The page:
Steeped in the political turmoil of an unpopular war and faced with unfamiliar terrain, embedded enemy supply practices, and tactics keying on stealth, by 1965, the US faced new and novel threats from Viet Cong forces with no ready recourse. Striving for any means to achieve supremacy, the Army turned to tried-and-true tactics while seeking a breakthrough military strategy. The answer, formation of the all-volunteer Navy Helicopter Attack (Light) Squadron 3 (HA(L)-3), quickly renowned by their call sign “Seawolf.” Utilizing hand-me-down equipment acquired from the Army and newly trained personnel, HA(L)-3 would go on to become the most highly decorated squadron in naval aviation history.
During the squadron’s five-year tenure, the Seawolves flew more than 120,000 missions with two-hundred wounded and forty-four KIA, earning the following commendations and landmark recognition.
But just how was such unprecedented success possible in the face of antiquated equipment and the absence of both deeply experienced personnel and significant weapons technology. Still further, why did the HA(L)-3 remain a lesser-known chapter in naval aviation history for over 40 years?
Predating the Vietnam War, the Army had a principal interest in the use of helicopters for Search and Rescue, Medical Evacuation, and pioneering efforts in ground support operations. Though the Army had gained valuable experience in combat support tactics, it was constrained to daytime and clear weather conditions that severely limited practical applications. Meanwhile, with a bias for fixed-wing aircraft, the Navy constrained helicopters to replenishment, minesweeping, and anti-submarine duties. So, entering Vietnam, the military was not fully equipped or trained for operations that would be needed to prevail.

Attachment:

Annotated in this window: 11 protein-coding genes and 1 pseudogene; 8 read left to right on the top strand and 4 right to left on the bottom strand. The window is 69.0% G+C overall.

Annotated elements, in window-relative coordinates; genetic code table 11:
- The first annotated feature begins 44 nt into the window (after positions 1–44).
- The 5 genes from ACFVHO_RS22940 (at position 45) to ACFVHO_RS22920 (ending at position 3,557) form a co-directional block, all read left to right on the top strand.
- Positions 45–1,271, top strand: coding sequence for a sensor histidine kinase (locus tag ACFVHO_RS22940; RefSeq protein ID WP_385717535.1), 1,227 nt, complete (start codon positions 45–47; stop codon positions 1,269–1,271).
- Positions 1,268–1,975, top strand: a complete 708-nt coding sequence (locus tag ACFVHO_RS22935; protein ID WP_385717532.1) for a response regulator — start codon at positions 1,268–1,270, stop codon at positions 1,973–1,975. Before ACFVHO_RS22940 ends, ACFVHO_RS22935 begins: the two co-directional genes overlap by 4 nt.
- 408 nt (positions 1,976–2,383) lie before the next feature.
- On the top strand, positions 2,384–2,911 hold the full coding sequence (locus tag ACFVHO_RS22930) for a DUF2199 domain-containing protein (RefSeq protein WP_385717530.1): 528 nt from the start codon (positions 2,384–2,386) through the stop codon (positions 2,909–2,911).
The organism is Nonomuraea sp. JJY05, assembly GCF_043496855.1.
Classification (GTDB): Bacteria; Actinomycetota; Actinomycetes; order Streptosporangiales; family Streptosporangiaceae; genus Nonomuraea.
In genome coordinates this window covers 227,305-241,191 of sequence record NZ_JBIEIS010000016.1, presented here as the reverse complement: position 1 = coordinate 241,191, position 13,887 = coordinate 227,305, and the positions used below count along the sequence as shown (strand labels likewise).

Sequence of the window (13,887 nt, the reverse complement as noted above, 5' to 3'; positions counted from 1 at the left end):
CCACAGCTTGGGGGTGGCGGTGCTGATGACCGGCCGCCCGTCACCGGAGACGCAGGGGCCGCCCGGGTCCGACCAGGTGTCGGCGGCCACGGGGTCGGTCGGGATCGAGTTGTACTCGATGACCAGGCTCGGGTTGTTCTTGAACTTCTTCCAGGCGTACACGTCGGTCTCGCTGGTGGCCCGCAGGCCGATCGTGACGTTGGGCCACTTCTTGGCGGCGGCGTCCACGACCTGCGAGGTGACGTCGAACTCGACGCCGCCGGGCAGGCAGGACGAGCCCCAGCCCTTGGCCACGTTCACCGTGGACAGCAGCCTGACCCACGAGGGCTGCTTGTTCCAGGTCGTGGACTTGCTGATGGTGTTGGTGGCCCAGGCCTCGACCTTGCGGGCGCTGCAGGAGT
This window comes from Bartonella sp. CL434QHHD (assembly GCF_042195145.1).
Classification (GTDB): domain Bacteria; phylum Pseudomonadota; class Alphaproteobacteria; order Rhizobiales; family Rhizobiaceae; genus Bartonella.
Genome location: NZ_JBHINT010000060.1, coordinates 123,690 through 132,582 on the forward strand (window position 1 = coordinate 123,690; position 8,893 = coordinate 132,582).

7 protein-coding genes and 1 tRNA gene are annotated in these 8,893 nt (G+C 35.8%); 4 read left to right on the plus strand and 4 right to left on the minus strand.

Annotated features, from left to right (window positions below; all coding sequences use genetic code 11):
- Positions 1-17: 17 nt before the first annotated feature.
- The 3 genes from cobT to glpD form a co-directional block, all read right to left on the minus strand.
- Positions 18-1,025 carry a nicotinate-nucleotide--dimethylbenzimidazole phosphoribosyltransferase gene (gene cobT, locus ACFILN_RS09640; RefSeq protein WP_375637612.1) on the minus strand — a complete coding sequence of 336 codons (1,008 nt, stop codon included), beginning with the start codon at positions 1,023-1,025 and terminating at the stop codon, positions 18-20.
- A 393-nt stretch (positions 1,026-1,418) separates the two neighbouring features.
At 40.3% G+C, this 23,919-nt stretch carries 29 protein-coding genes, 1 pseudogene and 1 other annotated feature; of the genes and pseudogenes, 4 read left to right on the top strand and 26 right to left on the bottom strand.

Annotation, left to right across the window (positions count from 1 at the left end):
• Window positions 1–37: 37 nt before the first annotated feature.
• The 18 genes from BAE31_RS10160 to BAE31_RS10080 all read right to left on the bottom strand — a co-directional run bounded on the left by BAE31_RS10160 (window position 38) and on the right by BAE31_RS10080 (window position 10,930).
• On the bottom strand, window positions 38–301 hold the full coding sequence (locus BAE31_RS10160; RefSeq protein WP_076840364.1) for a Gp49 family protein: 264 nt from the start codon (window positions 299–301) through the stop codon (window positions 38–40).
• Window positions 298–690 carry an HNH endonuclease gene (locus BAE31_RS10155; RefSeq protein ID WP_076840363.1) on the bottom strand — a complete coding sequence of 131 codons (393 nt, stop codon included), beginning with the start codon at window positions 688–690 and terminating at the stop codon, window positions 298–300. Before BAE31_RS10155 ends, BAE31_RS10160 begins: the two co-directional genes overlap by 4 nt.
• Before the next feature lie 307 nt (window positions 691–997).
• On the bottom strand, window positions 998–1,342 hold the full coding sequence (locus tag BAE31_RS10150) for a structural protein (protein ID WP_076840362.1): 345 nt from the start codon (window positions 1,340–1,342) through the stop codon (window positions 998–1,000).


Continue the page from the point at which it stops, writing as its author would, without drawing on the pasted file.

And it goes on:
HA(L)-3 Seawolves Fought in Vietnam War
In 1965 there was recognition that Communist forces were infiltrating coastal and interior waterways of the Mekong Delta to supply one-third of all men and arms while conducting terror campaigns among villages. In response, the Navy implemented Operation Market Time and Operation Game Warden, whose mission was to disrupt enemy activities utilizing larger Swift Boats along the coast and smaller, more rapid River Patrol Boats inland. Close air support was critical to success, provided initially by elements of the Army already deployed in the area, but experience early in 1966 demonstrated failing operations. More specifically, “boats were being blown out of the water,” and according to Admiral E. Zumwalt (Chief of Naval Operations), Navy fatalities were outpacing the ability to train replacement sailors; meanwhile, the effectiveness of Seal Team and other Special Ops suffered.
A closer review revealed several principal factors shaping this outcome; competing Army priorities for air support and restrictions that thwarted nighttime and foul weather conditions when enemy operations were at their height (Seal Team and Special Ops as well). Ultimately, it was determined that dedicated Navy resources were necessary to turn the tide, leading officially to the formation of HA(L)-3 on April 1, 1967, and led by CDR Robert Spencer beginning in May. Lacking equipment, human resources, and training, it was further agreed the Navy would take over the existing four Army detachments and what has been described as war-weary UH-1B (Huey) helicopters. Comprised of two helicopters and four-person crews each, the detachments flew from strategically placed LSTs, barges, and limited ground locations across the Mekong Delta. In doing so, the detachments could achieve mobility and proximity to the fight. To bridge the skills gap, Army personnel provided on-the-job training during actual combat missions through September.
From the outset, HA(L)-3 was a different kind of unit, comprised initially of eighty volunteers chosen from across the fleet. Interestingly, the unit’s patch was fashioned after the lion logo featured on Lowenbrau beer cans with the addition of a trident and shield. The squadron routinely conducted search and destroy patrols, reconnaissance, medical evacuation (MEDEVAC), SEAL Team insertion and extraction, but new rules of engagement and close air support tactics were needed to become a truly effective fighting force. A hallmark of the Seawolves were twenty-four-hour operations conducted irrespective of weather conditions, and rapid reaction practices that together with detachment mobility meant the Seawolves were typically engaging the enemy fifteen minutes following a call.